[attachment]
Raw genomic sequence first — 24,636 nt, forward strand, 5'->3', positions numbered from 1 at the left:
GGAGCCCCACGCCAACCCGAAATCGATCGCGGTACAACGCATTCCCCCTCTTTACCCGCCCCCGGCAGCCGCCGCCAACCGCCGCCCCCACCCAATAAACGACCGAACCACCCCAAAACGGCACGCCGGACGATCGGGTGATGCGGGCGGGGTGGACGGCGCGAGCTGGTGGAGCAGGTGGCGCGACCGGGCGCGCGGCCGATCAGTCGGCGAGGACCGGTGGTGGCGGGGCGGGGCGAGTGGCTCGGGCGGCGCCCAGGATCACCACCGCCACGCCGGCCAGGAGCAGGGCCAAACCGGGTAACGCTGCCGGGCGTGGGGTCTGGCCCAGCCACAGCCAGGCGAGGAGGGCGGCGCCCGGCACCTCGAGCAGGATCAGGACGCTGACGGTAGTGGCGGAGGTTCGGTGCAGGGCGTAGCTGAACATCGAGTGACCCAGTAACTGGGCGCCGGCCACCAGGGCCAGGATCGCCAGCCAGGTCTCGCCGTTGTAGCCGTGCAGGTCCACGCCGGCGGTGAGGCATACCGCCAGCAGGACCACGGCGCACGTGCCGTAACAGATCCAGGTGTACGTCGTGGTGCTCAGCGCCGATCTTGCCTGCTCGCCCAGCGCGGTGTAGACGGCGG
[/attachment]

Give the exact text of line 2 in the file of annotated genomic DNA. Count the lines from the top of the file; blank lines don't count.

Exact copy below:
GGAGCCCCACGCCAACCCGAAATCGATCGCGGTACAACGCATTCCCCCTCTTTACCCGCCCCCGGCAGCCGCCGCCAACCGCCGCCCCCACCCAATAAACGACCGAACCACCCCAAAACGGCACGCCGGACGATCGGGTGATGCGGGCGGGGTGGACGGCGCGAGCTGGTGGAGCAGGTGGCGCGACCGGGCGCGCGGCCGATCAGTCGGCGAGGACCGGTGGTGGCGGGGCGGGGCGAGTGGCTCGGGCGGCGCCCAGGATCACCACCGCCACGCCGGCCAGGAGCAGGGCCAAACCGGGTAACGCTGCCGGGCGTGGGGTCTGGCCCAGCCACAGCCAGGCGAGGAGGGCGGCGCCCGGCACCTCGAGCAGGATCAGGACGCTGACGGTAGTGGCGGAGGTTCGGTGCAGGGCGTAGCTGAACATCGAGTGACCCAGTAACTGGGCGCCGGCCACCAGGGCCAGGATCGCCAGCCAGGTCTCGCCGTTGTAGCCGTGCAGGTCCACGCCGGCGGTGAGGCATACCGCCAGCAGGACCACGGCGCACGTGCCGTAACAGATCCAGGTGTACGTCGTGGTGCTCAGCGCCGATCTTGCCTGCTCGCCCAGCGCGGTGTAGACGGCGG